Windows Server How-To
How To Get Detailed Information on Your Server's Processes with PowerShell
While many know that the Get-Process command in PowerShell can provide basic process information, it can also display specific details with some minor tweaks.
If you have been using Windows PowerShell for a while, then you are probably familiar with the Get-Process cmdlet. This cmdlet, which you can see in Figure 1, returns a list of the various processes that are running on your computer. This information can obviously be helpful, but there is a lot more information that is available to you if you know how to access it.
To show you the types of information that you can access, let's narrow down the list a bit by looking at a single process. For the sake of demonstration, I'm just going to use the last process on the list. As you can see in the figure above, this process has an ID of 3644. If I want to examine this process by itself, I can type Get-Process -ID 3644.
This command returns exactly the same information as before, but displays only the specified process. However, we can access a lot more information about this process. One way of doing so is to append the Select-Object cmdlet, and the wildcard character (*). This tells PowerShell to display all of the properties that are associated with the selected process. The full command is:
Get-Process -ID 3644 | Select-Object *
If you look at Figure 2, you can see that PowerShell returns very detailed information about the specified process. Indeed, this is an improvement over the information that is provided by default, but we can still do better.
There are two main techniques that we can use to get more information. One technique is to expand the information that is already being displayed. For example, if you look at the figure above, you will notice a property called Threads. Windows displays an incomplete list of threads, as indicated by the ... after the last thread number. If you wanted to see a comprehensive list of threads, we could do so by using the -ExpandProperty parameter. The command would look something like this:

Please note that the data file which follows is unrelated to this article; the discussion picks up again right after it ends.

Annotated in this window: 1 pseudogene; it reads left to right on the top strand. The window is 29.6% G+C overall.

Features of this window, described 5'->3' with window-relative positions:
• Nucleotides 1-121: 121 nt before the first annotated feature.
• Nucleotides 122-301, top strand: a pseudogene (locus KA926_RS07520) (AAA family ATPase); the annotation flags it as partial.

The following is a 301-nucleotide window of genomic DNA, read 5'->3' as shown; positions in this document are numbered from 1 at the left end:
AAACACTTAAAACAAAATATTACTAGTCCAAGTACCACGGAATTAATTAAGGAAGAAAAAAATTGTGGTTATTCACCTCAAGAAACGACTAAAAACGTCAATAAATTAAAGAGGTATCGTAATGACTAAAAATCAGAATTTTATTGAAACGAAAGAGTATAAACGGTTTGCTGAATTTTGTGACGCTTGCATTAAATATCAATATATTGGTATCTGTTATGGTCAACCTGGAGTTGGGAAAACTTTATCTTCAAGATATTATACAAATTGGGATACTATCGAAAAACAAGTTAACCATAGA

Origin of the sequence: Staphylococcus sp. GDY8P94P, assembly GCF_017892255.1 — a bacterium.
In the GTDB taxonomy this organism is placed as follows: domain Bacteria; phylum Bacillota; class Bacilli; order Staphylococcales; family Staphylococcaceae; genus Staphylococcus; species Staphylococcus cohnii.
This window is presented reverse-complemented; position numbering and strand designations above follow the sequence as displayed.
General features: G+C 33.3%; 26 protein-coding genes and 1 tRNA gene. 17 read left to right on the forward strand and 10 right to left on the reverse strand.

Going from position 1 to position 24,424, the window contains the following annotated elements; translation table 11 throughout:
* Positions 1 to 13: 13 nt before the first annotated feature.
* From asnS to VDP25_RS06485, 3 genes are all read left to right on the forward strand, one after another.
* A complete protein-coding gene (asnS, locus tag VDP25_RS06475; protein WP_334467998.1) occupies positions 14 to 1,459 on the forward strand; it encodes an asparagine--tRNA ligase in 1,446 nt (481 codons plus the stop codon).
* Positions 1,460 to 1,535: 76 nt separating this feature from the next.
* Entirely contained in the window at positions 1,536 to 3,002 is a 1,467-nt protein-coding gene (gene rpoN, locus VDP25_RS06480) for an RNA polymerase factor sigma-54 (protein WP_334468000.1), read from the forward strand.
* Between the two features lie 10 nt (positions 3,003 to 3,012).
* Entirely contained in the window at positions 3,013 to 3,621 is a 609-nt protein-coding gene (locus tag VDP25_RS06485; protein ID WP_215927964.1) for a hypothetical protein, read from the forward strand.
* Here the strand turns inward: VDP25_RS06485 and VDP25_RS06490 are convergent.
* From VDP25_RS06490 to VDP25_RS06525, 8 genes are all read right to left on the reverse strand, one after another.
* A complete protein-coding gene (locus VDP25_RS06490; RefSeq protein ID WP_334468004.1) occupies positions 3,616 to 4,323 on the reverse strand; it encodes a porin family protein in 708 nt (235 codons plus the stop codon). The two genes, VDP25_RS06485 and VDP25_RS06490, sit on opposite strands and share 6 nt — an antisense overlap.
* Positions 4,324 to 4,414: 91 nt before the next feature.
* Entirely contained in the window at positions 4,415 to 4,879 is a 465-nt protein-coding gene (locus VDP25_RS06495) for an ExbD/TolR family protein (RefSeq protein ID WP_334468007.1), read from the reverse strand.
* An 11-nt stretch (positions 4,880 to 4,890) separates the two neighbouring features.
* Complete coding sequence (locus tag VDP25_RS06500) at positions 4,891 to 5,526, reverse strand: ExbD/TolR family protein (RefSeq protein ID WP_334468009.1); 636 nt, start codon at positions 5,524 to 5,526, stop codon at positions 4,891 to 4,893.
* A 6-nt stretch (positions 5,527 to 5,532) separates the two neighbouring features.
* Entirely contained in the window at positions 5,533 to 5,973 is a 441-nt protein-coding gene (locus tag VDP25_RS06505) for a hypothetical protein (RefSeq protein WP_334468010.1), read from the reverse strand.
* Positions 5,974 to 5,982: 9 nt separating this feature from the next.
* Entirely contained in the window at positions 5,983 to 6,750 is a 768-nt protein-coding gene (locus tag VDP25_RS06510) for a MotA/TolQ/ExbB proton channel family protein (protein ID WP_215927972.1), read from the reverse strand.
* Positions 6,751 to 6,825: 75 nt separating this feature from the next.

Get-Process -ID 3644 | Select-Object -ExpandProperty Threads
The ExpandProperty parameter is a common PowerShell parameter that will normally cause PowerShell to reveal a full list of properties rather than truncating the list. As such, it would be reasonable to assume that this command would display a list of thread ID numbers. In this case, however, PowerShell gives us more information. For each thread, we see the ID number, but we also see things like the priority and the total processor time. You can see a partial output in Figure 3.
That's all well and good, but it does raise the question of how we can access that list of thread IDs. The solution is to use the Select-Object cmdlet a second time. I have never seen anyone use Select-Object twice in a single command string before, but it does work. The full command is:
Get-Process -ID 3644 | Select-Object -ExpandProperty Threads | Select-Object ID
You can see the output from this command in Figure 4.
Earlier I mentioned that there were two main techniques for pulling more data from the Get-Process cmdlet. The other method involves using dotted notation. If you look back at Figure 2, you will notice a property called StartInfo, and you will see that its value is System.Diagnostics.ProcessStartInfo. This value is meaningless by itself, but we can drill into it to get some useful information. To do so, we must first declare a variable that we can use. The command that I will be using is:
$A = Get-Process -ID 3644
Once this variable has been decaled, we can look at individual properties by typing the variable name, a period, and the property name. Watch in Figure 5, however, what happens when I do this with the StartInfo property.
Now we can see some of the start info for the process, but this information is still of limited usefulness. The dirty little secret is that you can use dotted notation to drill down even further. Most of the data shown in the previous figure was related to the environment. So with that in mind, let's add another dot and the word "environment" to the previous command. The command therefore becomes:
Now, we have access to some useful information. You can see the output in Figure 6.
It is worth noting that the examples that I have provided are by no means all inclusive. These same techniques can be applied to other properties and to other PowerShell cmdlets.
Brien Posey is a 16-time Microsoft MVP with decades of IT experience. As a freelance writer, Posey has written thousands of articles and contributed to several dozen books on a wide variety of IT topics. Prior to going freelance, Posey was a CIO for a national chain of hospitals and health care facilities. He has also served as a network administrator for some of the country's largest insurance companies and for the Department of Defense at Fort Knox. In addition to his continued work in IT, Posey has spent the last several years actively training as a commercial scientist-astronaut candidate in preparation to fly on a mission to study polar mesospheric clouds from space. You can follow his spaceflight training on his Web site.